The new £1000 earnings limit explained.
Did you know that if you earn* less than £1000 in a year, you don’t have to pay tax? In fact, you don’t really have to tell HMRC about the business at all.
But if you earn* more than £1000 in a year, you can deduct £1000 from your earnings* and maybe pay a bit less tax?
There are actually 2 allowances, one for earnings & one for property, but I'll just talk about the earnings one here.
In short, you don’t have to tell HMRC anything at all if you've earned less than £1000 in the tax year… though there are some cases where you still may have to fill in a self-assessment (e.g. made a loss and want to claim relief, want to pay voluntary NIC, want to claim tax free childcare costs, want to claim maternity allowance).
Personally, I've registered for self-assessment anyway, as there's just a box to tick to say if you haven't earned more than £1000 and then its relatively easy to complete the rest of the form. Plus this reminds you that you can pay voluntary NIC so you will still have access to things like the government pension scheme in the future.
If you have earned more, you can deduct the £1000 from your earnings* instead of deducting expenses** or allowances.
If your allowable expenses for the year are less than £1000, then it's more beneficial to you to deduct the £1000 from your earnings. If they're more than £1000, then ignore this allowance and deduct your expenses.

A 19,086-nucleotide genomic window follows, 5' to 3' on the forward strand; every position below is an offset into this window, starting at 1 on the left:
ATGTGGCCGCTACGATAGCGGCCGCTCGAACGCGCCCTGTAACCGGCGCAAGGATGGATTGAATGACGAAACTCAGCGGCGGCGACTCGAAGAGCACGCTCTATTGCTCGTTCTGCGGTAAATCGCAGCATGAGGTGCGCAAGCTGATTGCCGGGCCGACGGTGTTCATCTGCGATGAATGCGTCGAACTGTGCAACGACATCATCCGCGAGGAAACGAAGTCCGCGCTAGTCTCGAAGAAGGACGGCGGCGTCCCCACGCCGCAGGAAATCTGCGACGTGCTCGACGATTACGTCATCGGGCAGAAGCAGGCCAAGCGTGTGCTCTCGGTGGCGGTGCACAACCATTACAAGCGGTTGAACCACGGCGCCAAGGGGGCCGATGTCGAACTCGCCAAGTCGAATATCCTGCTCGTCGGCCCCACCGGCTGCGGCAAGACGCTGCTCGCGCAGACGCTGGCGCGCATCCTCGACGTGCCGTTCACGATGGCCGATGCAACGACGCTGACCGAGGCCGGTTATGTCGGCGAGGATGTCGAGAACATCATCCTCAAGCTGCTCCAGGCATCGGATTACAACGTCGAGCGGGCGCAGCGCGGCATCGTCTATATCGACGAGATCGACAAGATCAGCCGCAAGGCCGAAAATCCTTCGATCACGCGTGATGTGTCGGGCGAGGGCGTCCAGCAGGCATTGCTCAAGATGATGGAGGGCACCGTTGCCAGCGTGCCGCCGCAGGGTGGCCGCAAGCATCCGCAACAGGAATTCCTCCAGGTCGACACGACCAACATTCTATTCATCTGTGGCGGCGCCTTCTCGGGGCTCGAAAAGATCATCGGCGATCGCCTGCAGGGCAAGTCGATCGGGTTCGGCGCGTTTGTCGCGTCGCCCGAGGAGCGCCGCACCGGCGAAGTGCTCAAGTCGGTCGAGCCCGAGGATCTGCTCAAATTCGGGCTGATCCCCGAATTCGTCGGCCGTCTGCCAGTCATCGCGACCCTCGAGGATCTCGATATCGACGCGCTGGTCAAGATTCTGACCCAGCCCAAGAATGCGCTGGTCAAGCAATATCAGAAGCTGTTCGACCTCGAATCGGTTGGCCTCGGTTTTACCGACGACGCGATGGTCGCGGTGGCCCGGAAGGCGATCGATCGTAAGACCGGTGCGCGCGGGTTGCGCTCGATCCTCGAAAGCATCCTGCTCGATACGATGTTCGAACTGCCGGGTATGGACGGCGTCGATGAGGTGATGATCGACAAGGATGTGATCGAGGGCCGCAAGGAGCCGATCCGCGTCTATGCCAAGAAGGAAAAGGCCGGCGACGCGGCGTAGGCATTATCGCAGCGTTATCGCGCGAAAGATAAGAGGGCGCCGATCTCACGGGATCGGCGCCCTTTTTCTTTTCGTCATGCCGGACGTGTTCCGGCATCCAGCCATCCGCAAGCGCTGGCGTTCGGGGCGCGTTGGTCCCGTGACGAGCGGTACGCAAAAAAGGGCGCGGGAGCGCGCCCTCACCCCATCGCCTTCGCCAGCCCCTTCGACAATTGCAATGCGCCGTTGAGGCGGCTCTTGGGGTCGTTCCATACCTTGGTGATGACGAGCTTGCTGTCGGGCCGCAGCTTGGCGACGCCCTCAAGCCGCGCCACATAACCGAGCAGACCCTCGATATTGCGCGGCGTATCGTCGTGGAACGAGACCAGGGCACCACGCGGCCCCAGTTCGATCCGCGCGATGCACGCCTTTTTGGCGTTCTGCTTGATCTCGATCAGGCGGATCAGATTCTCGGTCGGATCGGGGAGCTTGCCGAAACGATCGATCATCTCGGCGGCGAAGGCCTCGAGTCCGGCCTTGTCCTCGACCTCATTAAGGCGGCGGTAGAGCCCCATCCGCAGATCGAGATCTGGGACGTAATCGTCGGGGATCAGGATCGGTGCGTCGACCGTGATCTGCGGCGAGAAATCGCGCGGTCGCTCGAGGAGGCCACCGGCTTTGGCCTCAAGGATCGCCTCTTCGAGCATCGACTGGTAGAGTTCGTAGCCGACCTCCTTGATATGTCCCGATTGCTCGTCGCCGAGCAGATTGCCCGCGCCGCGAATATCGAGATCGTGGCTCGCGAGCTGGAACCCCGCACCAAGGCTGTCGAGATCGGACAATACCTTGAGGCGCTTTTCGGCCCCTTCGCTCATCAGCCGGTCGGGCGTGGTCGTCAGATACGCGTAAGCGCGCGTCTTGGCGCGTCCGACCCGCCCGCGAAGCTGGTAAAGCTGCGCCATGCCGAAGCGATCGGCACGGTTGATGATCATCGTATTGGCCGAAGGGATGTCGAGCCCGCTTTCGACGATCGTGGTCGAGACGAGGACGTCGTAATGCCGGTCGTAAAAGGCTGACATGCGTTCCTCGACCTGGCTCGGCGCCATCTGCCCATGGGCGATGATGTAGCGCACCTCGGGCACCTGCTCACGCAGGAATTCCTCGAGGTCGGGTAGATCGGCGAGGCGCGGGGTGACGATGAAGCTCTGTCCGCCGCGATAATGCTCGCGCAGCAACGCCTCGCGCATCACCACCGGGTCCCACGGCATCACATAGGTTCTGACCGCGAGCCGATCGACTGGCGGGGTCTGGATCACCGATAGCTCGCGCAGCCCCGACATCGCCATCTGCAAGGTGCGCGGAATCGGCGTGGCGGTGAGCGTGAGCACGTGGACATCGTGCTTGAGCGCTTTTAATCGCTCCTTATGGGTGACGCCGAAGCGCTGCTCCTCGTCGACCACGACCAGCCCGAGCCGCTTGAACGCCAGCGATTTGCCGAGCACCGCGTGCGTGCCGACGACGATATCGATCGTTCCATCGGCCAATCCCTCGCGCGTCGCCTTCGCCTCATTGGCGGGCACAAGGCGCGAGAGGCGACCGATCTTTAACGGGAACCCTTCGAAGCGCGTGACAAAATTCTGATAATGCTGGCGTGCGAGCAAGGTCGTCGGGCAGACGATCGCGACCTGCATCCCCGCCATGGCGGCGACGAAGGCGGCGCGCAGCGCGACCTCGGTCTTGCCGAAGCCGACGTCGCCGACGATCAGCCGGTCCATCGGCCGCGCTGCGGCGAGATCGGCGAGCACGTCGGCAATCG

It's worth noting that the earnings of £1000 can come from one or more trades or businesses, but you just get one £1000 allowance - not £1000 per trade/business. Also, if you already submit a self assessment for another reason, then you must include any earnings on it - even if it is a new venture that earns you less than £1000.
There are a few more rules ad T&Cs to the allowance (obviously – this IS HMRC we're talking about) but I didn’t want to list them all here as they're fairly specific and don't affect most people.
*Earn / Earnings = your income before you have taken anything off it.
**this means ALL expenses – i.e. you won't be able to deduct any expenses at all, even if they total over £1000
I hope all that makes sense … please do PM me if you have any questions or email me. email@example.com